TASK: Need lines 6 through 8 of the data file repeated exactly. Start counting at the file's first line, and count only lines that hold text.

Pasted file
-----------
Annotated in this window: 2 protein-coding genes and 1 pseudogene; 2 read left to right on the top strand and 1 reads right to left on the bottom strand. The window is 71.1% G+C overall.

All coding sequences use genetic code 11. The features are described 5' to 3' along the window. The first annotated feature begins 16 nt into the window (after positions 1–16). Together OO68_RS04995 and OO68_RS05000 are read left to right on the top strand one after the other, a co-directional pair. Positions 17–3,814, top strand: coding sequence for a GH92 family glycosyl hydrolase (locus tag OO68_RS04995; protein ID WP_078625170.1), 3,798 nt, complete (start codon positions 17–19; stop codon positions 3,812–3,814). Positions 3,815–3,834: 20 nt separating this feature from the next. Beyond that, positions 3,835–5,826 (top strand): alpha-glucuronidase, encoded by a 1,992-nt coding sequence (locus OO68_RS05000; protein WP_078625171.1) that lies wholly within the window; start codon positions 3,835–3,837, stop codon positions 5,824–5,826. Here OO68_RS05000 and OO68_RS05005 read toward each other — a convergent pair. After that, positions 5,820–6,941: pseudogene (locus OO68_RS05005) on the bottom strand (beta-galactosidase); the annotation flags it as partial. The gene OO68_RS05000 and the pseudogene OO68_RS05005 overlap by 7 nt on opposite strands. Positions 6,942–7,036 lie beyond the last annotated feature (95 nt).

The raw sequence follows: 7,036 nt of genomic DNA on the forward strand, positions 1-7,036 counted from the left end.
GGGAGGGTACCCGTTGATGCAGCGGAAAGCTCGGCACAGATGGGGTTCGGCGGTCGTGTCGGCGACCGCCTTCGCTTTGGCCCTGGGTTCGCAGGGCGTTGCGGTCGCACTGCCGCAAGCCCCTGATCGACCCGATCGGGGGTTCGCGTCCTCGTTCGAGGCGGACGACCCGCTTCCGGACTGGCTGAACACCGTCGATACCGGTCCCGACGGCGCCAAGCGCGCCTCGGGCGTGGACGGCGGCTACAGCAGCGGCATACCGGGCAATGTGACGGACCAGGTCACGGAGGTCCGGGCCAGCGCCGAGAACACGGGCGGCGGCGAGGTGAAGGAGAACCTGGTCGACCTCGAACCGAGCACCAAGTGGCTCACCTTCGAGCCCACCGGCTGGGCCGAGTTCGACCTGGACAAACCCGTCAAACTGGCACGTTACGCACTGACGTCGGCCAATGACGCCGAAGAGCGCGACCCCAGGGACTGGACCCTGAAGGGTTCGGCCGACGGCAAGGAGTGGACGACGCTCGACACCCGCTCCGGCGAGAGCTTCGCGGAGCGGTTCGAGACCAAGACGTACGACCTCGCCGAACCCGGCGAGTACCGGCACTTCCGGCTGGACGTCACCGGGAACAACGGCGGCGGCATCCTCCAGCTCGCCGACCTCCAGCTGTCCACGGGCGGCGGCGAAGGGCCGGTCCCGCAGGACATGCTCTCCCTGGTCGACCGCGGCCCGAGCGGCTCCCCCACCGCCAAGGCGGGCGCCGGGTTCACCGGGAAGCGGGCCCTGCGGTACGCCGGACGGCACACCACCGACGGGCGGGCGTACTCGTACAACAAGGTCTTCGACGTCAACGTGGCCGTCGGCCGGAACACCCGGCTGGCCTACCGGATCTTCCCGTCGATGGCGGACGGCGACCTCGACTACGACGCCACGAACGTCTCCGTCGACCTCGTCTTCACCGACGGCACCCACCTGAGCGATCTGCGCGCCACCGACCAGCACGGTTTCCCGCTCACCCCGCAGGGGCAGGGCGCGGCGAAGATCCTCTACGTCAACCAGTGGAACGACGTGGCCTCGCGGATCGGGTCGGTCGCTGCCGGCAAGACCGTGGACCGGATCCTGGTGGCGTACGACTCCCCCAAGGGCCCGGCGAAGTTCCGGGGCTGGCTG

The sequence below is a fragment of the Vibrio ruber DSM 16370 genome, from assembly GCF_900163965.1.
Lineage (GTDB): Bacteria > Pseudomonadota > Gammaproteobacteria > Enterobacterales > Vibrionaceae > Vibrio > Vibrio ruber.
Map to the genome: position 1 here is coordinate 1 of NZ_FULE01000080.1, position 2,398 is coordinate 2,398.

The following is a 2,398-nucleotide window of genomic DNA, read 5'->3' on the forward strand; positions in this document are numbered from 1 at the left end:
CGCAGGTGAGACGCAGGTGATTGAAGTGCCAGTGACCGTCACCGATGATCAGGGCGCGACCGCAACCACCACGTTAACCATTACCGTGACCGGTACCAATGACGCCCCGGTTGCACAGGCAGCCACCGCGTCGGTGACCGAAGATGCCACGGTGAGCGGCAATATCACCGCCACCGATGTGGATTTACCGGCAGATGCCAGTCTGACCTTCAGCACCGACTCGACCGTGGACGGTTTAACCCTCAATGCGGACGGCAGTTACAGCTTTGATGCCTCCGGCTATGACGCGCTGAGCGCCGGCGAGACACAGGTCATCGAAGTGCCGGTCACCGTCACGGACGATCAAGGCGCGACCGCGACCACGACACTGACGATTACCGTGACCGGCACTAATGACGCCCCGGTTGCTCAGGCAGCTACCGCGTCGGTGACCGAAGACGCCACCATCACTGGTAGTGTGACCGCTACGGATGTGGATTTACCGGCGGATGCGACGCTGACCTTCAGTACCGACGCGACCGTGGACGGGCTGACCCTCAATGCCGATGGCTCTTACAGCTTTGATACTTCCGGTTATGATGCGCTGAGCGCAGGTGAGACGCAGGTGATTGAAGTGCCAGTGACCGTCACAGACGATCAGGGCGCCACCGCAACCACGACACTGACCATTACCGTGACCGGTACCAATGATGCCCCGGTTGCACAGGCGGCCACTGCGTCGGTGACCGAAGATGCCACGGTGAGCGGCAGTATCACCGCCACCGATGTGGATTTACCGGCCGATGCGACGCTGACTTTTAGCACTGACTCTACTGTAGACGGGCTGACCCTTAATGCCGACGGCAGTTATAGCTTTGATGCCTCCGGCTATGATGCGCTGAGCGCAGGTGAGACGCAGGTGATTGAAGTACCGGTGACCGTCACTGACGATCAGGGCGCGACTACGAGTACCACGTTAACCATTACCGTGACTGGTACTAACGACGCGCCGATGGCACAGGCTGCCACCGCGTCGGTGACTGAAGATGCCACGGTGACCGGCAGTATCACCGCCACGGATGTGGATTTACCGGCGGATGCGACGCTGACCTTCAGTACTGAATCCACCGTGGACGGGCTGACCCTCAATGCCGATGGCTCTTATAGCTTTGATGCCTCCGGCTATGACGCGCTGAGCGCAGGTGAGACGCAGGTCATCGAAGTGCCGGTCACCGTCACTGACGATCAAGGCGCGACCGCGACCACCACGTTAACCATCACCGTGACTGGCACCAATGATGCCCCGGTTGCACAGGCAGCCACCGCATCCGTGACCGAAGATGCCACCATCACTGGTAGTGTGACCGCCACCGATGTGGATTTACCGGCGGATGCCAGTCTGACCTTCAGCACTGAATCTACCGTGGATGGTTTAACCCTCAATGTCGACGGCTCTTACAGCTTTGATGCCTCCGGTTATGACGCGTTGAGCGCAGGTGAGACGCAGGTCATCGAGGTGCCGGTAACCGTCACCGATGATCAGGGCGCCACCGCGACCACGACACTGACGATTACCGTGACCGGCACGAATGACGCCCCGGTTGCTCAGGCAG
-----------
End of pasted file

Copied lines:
Lineage (GTDB): Bacteria > Pseudomonadota > Gammaproteobacteria > Enterobacterales > Vibrionaceae > Vibrio > Vibrio ruber.
Map to the genome: position 1 here is coordinate 1 of NZ_FULE01000080.1, position 2,398 is coordinate 2,398.

The following is a 2,398-nucleotide window of genomic DNA, read 5'->3' on the forward strand; positions in this document are numbered from 1 at the left end: